As I stand in the kitchen, the teen boy glides by on his sister’s scooter. The teen girl clomps by on roller skates, in time for her brother to playfully clothesline her, dropping her to the floor.
“I’m on the ground again.” she announces as the tiny dog skitters by in a tiny Chewbacca costume. Maura’s being the calm one, sitting on the couch, listening to U2’s “Songs of Innocence” on her iPod, her head bopping in time to the music.
This is my life. My crazy absurd ridiculous life.
“You guys have such a great sense of humor.” we’ve been told. Usually preceded or followed by “despite all your challenges”.
What can I say? It’s a coping skill I’ve developed my entire life and have passed down to my kids. Life can be ridiculous and stupid, but it can be ridiculous and great as well. I mean, when one of your hilarious family tales is the time you all sat on the side of the very narrow road on the west coast of Ireland for three hours because someone (me) hit a rock and ripped apart both tires on one side? Oh yeah, good times. We had Twizzlers. It didn’t rain on us. We had a nice view of the Aran Islands. It wasn’t all bad.
I think this coping skill is either genetic, or learned through my grandfather. Probably the latter. The man would tell the funniest stories of WWII, never letting us kids know the horrors he saw, just the funny or the human sides of things, and the good of every day people. After the war he became a cop, and there were more hilarious tales from his police time. Tales that honestly, we kids probably shouldn’t have repeated – like the one where the old lady died on the toilet, and my grandfather and his partner had to remove the body from the apartment but weren’t allowed to bend the body flat, so they moved the body onto a kitchen chair, covered it with a sheet and took her down the elevator…only to have it stop on a floor, and another resident eyed them leaning on the sheet covered corpse chair, and saying “I’ll wait.”
Seriously people, this is how I grew up, listening to stories like that and more. And it wasn’t just Grandpa’s side – Grandma’s parents were undertakers, so there were stories of corpses sitting up in coffins, roller skating in the (empty) morgue on hot days, and my favorite – how Grandma as a teen smashed her finger in a door, and the nail turned black and fell off, so Grandma then kept the blackened shriveled up nail in her coin purse to every so often bring out and scare her friends with.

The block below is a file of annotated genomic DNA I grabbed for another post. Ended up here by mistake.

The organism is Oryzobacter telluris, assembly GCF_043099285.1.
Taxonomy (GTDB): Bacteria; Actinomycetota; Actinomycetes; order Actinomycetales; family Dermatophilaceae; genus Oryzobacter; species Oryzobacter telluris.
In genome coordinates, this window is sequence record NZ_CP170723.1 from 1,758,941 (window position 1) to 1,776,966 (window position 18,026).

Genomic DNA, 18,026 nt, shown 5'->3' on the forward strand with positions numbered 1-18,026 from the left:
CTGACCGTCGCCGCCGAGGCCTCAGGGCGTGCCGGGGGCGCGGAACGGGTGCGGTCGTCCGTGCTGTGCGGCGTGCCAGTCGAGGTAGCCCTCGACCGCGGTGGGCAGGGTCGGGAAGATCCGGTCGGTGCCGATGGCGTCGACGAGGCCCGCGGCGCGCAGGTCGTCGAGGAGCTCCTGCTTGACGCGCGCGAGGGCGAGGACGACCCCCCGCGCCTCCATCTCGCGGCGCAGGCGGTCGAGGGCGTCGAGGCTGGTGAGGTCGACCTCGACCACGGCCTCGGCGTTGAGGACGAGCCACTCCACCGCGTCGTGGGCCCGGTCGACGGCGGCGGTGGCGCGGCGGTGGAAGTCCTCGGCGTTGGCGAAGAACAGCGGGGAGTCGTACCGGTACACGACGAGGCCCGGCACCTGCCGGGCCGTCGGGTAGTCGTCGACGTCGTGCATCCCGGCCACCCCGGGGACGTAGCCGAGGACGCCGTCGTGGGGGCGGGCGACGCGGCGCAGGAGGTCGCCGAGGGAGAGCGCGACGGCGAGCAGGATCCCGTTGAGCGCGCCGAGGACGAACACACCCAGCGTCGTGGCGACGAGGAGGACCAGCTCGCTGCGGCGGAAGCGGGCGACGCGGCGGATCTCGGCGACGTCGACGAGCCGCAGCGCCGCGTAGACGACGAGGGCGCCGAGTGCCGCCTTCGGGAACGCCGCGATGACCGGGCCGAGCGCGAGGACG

Yes, humor is our coping skill.
It was never “Suck it up kid, people have it worse, how dare you complain!”. It was more “Okay, this is dumb, but hey, at least we’re not on fire, so that’s something!”
And that’s kind of how I live my life.
Yes, Maura has special needs. She is cognitively disabled. She will be dependent on people her entire life. But hey, she’s actually fun most of the time, and she’s actually quite healthy, so you know, it’s not that bad.
Sure, I have anxiety. Sometimes, I find it hard to drive in the rain (which really sucks considering I live in the Pacific North Wet, pun intended) but at least I live in a time where there’s medication for such things, so that most days, I can drive in the rain! And sleep at night! And think about my daughter’s future without a panic attack! Hooray for happy pills!
Yeah, our lifestyle is a bit of a crazy one, but hey, at this moment everyone seems happy enough, and no one is on fire this week, so we’re doing good!
Maybe it’s a form of denial – I don’t think so. I’m not denying that life can be hard, and full of hard work. I make it a point to acknowledge some of the suckier aspects, accept them, and then put them in a corner. And then I find something to smile about. Because I know that it could always be worse. I know that in many ways, we’re lucky. I know that sometimes, you have to find the funny in a situation in order to survive it. Remember the good times and know there will always be more. Because in this circus of a family, we will definitely have more fun times, even if we don’t mean to.